In December, the professor's syndicated newspaper column addressed "How to handle 'fake news'." The column addressed how to tell if a story is legit and offered tips on how readers can be better informed.
"Ultimately consumers will be the gatekeepers by deciding which stories get clicks and shares and which stories don't get attention," he wrote.
Grabowski, who teaches media law and ethics, was also interviewed by San Diego radio station KOGO 600 on fake news.
He has a forthcoming article on "How to prevent fake news in scholastic media" in Communication: Journalism Education Today. It will be published in the Summer edition of the magazine for journalism educators.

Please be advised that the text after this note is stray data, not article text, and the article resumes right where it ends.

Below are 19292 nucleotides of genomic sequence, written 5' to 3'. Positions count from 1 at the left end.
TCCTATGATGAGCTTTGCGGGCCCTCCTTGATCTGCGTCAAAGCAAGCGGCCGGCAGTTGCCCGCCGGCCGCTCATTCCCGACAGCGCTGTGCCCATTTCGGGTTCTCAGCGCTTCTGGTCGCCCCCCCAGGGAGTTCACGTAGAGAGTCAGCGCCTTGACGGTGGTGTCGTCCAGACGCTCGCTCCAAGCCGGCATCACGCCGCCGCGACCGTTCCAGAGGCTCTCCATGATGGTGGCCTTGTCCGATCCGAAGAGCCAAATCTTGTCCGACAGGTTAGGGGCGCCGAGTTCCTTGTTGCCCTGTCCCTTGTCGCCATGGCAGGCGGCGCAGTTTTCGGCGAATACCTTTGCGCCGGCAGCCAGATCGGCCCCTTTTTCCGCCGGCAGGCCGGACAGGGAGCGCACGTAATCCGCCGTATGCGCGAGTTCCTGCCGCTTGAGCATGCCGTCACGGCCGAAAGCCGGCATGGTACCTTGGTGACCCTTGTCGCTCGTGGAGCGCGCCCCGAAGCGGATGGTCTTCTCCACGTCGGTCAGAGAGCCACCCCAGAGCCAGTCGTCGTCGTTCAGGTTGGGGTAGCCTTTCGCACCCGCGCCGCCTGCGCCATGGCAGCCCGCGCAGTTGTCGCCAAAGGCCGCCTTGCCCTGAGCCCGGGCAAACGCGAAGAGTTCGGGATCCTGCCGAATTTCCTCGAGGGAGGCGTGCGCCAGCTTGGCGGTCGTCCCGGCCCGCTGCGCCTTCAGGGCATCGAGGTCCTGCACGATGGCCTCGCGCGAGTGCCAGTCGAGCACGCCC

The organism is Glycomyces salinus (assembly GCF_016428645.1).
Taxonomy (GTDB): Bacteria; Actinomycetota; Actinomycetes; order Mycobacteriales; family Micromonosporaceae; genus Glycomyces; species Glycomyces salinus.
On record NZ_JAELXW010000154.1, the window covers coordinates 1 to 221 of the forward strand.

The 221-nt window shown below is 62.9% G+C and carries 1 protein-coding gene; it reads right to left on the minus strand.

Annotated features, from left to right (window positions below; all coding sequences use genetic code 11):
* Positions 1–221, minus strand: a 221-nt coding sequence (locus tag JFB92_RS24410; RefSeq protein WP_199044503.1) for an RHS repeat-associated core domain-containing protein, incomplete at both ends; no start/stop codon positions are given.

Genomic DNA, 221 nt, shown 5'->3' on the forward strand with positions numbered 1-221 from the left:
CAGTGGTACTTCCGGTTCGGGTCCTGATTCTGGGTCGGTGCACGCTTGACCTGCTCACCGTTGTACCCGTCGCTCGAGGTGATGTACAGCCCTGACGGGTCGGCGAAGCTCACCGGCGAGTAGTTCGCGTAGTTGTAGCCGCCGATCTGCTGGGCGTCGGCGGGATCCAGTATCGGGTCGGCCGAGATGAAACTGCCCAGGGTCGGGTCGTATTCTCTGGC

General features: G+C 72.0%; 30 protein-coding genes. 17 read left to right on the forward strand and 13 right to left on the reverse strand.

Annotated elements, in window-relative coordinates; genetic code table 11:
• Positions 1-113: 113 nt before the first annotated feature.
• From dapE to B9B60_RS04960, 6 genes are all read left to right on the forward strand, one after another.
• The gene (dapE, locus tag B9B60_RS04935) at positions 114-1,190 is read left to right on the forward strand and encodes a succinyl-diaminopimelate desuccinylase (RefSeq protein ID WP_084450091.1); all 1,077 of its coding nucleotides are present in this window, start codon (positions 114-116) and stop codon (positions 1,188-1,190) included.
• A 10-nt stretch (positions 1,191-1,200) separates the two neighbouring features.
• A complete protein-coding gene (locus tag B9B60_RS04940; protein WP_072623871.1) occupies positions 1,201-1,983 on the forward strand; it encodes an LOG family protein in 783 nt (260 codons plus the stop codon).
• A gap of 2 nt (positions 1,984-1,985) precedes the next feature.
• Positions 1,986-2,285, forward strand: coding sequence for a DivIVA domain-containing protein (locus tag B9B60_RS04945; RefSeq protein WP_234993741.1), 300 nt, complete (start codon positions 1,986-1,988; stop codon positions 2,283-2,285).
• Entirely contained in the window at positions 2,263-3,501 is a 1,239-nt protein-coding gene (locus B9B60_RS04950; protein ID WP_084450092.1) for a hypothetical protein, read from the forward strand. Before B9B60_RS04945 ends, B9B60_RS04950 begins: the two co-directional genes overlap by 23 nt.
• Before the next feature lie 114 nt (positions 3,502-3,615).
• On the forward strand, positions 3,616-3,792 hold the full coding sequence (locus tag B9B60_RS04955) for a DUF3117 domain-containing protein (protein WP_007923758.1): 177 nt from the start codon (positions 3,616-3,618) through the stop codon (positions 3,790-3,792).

"Many and varied examples of fake news ... have appeared in student media in recent years," Grabowski wrote. "And it might get worse. With most students now obtaining their news through social media, bogus news spreads faster and further than ever before. Too often students cannot tell when a story is fake."
In addition, Grabowski has given lectures on fake news at Adelphi University, St. John's University and Marymount Manhattan College. To invite him to speak on your campus, click here.